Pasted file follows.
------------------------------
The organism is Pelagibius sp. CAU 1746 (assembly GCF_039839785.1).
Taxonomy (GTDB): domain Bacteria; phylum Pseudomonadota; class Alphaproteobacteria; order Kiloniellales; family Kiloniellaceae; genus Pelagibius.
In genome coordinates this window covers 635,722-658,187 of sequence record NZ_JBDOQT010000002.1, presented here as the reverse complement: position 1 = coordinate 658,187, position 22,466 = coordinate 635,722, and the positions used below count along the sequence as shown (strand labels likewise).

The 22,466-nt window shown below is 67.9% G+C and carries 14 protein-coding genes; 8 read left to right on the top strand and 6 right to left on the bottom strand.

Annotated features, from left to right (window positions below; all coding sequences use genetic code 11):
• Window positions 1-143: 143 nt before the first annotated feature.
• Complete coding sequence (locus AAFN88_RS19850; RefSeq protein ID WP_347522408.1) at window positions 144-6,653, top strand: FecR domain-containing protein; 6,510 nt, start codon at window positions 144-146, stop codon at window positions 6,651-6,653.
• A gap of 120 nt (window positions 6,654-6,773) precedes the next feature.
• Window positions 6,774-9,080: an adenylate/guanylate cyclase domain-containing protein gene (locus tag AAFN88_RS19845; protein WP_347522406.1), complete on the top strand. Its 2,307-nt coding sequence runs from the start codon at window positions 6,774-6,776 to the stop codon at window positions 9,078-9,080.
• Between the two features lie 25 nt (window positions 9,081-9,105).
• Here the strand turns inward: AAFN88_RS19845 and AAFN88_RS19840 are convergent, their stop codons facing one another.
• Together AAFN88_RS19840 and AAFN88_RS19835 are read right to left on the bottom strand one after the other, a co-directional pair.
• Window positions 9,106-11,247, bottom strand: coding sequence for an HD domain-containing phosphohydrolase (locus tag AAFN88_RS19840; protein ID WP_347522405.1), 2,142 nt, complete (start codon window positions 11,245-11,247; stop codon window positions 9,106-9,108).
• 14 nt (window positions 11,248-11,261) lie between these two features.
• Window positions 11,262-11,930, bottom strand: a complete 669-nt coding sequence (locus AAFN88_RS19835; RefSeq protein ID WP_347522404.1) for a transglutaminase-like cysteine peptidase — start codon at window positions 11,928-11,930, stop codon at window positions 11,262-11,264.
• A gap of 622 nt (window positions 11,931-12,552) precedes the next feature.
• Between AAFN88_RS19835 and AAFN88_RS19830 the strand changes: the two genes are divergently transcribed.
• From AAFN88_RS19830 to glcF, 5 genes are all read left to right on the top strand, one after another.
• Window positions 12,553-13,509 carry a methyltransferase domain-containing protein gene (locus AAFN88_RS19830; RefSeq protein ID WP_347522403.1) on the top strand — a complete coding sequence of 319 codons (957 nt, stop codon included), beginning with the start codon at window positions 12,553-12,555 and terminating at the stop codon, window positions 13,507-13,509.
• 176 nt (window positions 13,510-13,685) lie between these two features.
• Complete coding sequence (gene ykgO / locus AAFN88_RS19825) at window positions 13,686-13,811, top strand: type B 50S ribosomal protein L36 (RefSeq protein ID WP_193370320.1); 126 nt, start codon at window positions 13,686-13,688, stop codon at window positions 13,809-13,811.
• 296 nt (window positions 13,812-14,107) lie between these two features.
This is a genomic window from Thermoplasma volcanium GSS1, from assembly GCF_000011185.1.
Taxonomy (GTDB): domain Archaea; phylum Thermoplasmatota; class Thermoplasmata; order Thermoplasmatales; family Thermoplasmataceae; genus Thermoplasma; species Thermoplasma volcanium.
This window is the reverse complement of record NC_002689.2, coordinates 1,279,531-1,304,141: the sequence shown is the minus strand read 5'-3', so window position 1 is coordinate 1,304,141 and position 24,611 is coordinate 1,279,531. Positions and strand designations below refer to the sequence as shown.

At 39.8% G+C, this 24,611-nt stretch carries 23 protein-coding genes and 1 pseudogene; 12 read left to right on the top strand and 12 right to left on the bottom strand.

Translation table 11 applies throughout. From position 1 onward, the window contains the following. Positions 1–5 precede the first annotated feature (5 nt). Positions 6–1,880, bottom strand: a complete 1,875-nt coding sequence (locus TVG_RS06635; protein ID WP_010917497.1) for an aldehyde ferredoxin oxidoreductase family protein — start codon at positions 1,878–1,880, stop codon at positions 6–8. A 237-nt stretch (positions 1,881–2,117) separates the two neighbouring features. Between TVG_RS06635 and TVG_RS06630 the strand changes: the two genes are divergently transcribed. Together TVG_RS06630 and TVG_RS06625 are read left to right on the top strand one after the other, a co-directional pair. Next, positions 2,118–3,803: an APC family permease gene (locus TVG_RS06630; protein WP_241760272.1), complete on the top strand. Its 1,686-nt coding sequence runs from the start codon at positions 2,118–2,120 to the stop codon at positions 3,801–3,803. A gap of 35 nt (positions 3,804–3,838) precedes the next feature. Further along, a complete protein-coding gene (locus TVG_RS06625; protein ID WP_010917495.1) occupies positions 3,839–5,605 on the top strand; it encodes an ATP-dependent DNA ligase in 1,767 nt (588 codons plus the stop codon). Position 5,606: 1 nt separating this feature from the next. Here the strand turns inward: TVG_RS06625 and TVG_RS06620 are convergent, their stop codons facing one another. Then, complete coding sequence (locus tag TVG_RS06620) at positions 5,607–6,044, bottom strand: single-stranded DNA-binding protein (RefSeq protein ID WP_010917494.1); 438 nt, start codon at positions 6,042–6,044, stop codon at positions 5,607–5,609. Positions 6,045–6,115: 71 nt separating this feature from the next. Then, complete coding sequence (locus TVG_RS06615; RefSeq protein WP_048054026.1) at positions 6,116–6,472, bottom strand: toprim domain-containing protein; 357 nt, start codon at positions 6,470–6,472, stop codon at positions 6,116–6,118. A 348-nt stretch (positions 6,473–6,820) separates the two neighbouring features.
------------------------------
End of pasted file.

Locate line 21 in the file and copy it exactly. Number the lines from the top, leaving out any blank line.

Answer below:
• Complete coding sequence (gene ykgO / locus AAFN88_RS19825) at window positions 13,686-13,811, top strand: type B 50S ribosomal protein L36 (RefSeq protein ID WP_193370320.1); 126 nt, start codon at window positions 13,686-13,688, stop codon at window positions 13,809-13,811.